We’ve also noted how conservatives don’t favor federal intervention based on personal disgust for pot. Any conservative who argues for such, like Sessions, is not a conservative on this issue. We likewise believe that it should be left to the states.

Where I think most philosophically consistent libertarians and conservatives differ is how to vote once the referendum appears on the ballot.

Predictably, libertarians (and some conservatives like Ben Shapiro who are “libertarian on this issue”) would opt for legalization, not necessarily because of personal approval but general recognition of individual rights.

Conservatives, on the other hand, would vote against legalization, but not because of personal distaste but rather based on externalities. The same principle applies to state initiatives on alcohol, for instance.

This standard argues that, due to the severe uptick in fatal car accidents involving marijuana use, the ease of access for minors, and the increase in marijuana-related crime generally, this issue no longer affects just the individual. Once your behavior starts to harm others, your neighbors and colleagues can intervene by ballot.

Personally, I would vote against marijuana legalization, for the reasons listed above. That said, I can understand why others would vote in favor. Either way, I hope we can at least recognize our agreement on the constitutional argument for states’ rights.

If you want to harm your own body, be my guest. If you hurt someone else, that’s where I draw the line.

And if you see it differently, that’s fine. Just let me offer a word of advice: we are in difficult times where our freedoms are being wiped away from before our eyes, whether by presidential fiat, judicial tyranny, or otherwise. Maybe if libertarians hadn’t been so singularly obsessive about pot for the last few decades, they wouldn’t have been too high to notice that actually vital constitutional liberties are being trounced and shredded while stoners stick to the wrong guns.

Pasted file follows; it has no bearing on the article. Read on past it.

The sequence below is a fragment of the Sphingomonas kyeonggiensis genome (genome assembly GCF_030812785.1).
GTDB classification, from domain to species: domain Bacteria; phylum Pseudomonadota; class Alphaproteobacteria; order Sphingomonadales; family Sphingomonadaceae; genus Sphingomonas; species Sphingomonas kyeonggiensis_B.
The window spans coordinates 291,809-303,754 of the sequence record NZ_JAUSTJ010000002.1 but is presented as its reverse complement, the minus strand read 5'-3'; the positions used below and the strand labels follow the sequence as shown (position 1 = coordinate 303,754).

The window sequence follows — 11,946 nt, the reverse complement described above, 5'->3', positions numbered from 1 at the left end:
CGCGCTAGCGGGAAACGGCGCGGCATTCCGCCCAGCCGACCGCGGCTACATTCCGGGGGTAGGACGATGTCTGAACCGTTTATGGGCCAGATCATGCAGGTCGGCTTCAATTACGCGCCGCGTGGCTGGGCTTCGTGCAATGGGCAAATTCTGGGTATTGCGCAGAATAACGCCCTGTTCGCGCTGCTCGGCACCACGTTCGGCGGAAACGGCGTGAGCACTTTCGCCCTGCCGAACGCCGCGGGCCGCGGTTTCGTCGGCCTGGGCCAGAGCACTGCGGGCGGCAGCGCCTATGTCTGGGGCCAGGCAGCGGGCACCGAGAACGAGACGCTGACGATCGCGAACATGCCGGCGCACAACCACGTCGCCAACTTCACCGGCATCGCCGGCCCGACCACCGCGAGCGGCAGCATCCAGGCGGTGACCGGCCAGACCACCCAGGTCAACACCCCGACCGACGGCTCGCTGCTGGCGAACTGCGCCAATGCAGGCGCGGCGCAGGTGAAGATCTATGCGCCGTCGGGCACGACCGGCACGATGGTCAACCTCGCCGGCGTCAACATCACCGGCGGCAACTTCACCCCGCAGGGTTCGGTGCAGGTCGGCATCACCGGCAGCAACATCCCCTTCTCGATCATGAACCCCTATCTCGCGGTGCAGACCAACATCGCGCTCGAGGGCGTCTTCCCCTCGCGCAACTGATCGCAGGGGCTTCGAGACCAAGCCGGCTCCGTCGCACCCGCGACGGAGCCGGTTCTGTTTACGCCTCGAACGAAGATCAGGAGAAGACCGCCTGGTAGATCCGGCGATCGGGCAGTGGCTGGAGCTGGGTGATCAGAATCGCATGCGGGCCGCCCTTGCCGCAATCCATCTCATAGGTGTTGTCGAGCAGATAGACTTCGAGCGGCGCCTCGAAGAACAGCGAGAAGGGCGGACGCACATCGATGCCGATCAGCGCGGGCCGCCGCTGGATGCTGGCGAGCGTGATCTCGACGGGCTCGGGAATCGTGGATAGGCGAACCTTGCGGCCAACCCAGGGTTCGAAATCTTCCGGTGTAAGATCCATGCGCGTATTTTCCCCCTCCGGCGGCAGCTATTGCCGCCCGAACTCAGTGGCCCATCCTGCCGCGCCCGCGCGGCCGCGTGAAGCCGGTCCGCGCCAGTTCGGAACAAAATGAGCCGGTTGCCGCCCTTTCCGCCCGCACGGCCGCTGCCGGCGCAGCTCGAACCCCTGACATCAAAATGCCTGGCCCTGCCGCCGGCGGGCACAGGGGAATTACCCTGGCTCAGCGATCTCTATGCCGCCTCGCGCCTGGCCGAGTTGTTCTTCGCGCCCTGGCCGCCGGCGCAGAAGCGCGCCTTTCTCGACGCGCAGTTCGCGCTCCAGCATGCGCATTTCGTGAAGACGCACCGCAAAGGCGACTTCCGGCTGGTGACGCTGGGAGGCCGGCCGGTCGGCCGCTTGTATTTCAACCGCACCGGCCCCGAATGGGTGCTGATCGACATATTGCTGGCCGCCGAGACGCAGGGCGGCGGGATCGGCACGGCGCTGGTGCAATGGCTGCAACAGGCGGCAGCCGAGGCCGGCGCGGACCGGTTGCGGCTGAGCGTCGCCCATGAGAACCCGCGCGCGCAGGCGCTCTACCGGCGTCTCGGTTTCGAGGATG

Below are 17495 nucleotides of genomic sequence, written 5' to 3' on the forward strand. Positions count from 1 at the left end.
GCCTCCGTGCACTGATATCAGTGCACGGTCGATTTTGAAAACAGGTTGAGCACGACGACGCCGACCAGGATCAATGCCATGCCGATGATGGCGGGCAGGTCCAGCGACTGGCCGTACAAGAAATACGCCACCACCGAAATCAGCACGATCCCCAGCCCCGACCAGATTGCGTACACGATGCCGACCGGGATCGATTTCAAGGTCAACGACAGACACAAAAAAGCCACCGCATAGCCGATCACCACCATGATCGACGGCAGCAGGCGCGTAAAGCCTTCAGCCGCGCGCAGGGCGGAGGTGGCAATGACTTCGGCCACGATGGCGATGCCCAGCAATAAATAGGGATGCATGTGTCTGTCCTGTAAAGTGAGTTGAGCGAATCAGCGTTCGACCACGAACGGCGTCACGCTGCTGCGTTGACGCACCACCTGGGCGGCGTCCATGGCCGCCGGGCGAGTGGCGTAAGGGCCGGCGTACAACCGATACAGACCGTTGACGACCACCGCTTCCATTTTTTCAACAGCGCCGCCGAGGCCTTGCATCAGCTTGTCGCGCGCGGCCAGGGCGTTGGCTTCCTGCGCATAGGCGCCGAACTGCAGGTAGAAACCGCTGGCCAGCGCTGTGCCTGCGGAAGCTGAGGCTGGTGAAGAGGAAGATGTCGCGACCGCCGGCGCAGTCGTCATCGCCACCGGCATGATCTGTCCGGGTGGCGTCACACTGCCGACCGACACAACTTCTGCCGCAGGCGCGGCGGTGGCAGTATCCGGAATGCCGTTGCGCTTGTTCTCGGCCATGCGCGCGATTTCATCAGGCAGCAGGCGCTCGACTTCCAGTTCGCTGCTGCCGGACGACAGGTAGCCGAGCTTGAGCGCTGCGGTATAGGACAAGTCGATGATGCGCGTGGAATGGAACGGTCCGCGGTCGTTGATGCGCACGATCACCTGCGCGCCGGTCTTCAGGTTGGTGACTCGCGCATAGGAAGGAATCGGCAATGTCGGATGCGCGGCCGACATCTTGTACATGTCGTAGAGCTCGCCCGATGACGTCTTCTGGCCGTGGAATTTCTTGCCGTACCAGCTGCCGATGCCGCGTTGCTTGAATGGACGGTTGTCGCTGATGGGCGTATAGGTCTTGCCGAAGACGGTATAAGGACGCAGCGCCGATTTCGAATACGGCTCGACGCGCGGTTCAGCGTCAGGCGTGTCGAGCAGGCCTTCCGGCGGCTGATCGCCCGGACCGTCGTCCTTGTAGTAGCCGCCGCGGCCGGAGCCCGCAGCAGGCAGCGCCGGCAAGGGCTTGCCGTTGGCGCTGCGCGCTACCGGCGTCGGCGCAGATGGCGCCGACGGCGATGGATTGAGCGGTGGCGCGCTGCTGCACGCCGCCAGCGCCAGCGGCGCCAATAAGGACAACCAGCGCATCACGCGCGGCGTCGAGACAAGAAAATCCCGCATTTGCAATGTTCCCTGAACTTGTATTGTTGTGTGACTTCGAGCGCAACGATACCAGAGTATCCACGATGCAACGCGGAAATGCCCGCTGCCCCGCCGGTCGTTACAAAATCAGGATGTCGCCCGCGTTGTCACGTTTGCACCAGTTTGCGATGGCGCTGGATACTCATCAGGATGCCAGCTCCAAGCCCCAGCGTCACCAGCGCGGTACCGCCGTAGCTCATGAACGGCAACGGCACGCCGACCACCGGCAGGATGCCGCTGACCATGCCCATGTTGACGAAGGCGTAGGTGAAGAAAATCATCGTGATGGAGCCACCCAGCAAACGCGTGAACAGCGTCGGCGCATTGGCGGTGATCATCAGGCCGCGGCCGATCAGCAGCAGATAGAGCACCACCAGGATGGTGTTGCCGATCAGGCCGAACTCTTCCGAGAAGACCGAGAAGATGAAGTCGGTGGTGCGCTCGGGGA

Conservatives and libertarians have the potential to form the greatest political alliance in American history, but conservatives can’t do it alone and too many libertarians are making a mockery of the whole group with their one-track pot campaign. Maybe prioritize a little and we can restore our constitutional freedom.

Richie Angel is a Co-Editor in Chief of The New Guards. Follow him and The New Guards on Twitter, and check out The New Guards on Facebook.


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As predicted, Trump offers DACA amnesty in exchange for border wall



As predicted Trump offers DACA amnesty in exchange for border wall

Throughout Trump’s first two years in office, I’ve been one of only a handful of conservative voices shouting from the rooftops that the New York liberal’s promise to fix America’s out-of-control illegal immigration problem was nothing but a lie.

As a candidate, Trump promised to build a “big beautiful powerful wall” on our southern border at Mexico’s expense, and he promised to overturn Obama’s unconstitutional Deferred Action for Childhood Arrivals (DACA) executive order that allowed illegals to stay in America indefinitely. Unfortunately, the “wall” has become an “artistically designed” barrier of some sort funded by the U.S. taxpayer, and DACA is not only still in effect, it’s on its way to becoming permanent.